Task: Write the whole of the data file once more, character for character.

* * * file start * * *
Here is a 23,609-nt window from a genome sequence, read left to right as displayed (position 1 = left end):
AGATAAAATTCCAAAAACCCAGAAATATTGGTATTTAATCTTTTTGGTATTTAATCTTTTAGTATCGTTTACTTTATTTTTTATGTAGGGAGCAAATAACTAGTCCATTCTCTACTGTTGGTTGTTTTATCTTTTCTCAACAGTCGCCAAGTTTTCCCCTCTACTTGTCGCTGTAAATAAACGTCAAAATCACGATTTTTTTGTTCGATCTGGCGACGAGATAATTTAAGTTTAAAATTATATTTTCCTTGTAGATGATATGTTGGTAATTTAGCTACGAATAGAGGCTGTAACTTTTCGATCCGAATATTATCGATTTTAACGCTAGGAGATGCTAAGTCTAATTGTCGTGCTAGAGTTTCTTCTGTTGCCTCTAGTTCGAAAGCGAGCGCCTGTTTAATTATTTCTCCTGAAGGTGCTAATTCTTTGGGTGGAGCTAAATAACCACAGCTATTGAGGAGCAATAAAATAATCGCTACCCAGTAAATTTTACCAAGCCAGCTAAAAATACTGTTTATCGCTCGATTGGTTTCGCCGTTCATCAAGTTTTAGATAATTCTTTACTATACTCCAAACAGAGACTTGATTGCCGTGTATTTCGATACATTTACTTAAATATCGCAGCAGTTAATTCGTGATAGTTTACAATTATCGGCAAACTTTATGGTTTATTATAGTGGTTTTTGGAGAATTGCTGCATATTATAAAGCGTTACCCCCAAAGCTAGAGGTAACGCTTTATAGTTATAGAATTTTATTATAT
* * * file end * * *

Here is a 23,609-nt window from a genome sequence, read left to right as displayed (position 1 = left end):
AGATAAAATTCCAAAAACCCAGAAATATTGGTATTTAATCTTTTTGGTATTTAATCTTTTAGTATCGTTTACTTTATTTTTTATGTAGGGAGCAAATAACTAGTCCATTCTCTACTGTTGGTTGTTTTATCTTTTCTCAACAGTCGCCAAGTTTTCCCCTCTACTTGTCGCTGTAAATAAACGTCAAAATCACGATTTTTTTGTTCGATCTGGCGACGAGATAATTTAAGTTTAAAATTATATTTTCCTTGTAGATGATATGTTGGTAATTTAGCTACGAATAGAGGCTGTAACTTTTCGATCCGAATATTATCGATTTTAACGCTAGGAGATGCTAAGTCTAATTGTCGTGCTAGAGTTTCTTCTGTTGCCTCTAGTTCGAAAGCGAGCGCCTGTTTAATTATTTCTCCTGAAGGTGCTAATTCTTTGGGTGGAGCTAAATAACCACAGCTATTGAGGAGCAATAAAATAATCGCTACCCAGTAAATTTTACCAAGCCAGCTAAAAATACTGTTTATCGCTCGATTGGTTTCGCCGTTCATCAAGTTTTAGATAATTCTTTACTATACTCCAAACAGAGACTTGATTGCCGTGTATTTCGATACATTTACTTAAATATCGCAGCAGTTAATTCGTGATAGTTTACAATTATCGGCAAACTTTATGGTTTATTATAGTGGTTTTTGGAGAATTGCTGCATATTATAAAGCGTTACCCCCAAAGCTAGAGGTAACGCTTTATAGTTATAGAATTTTATTATAT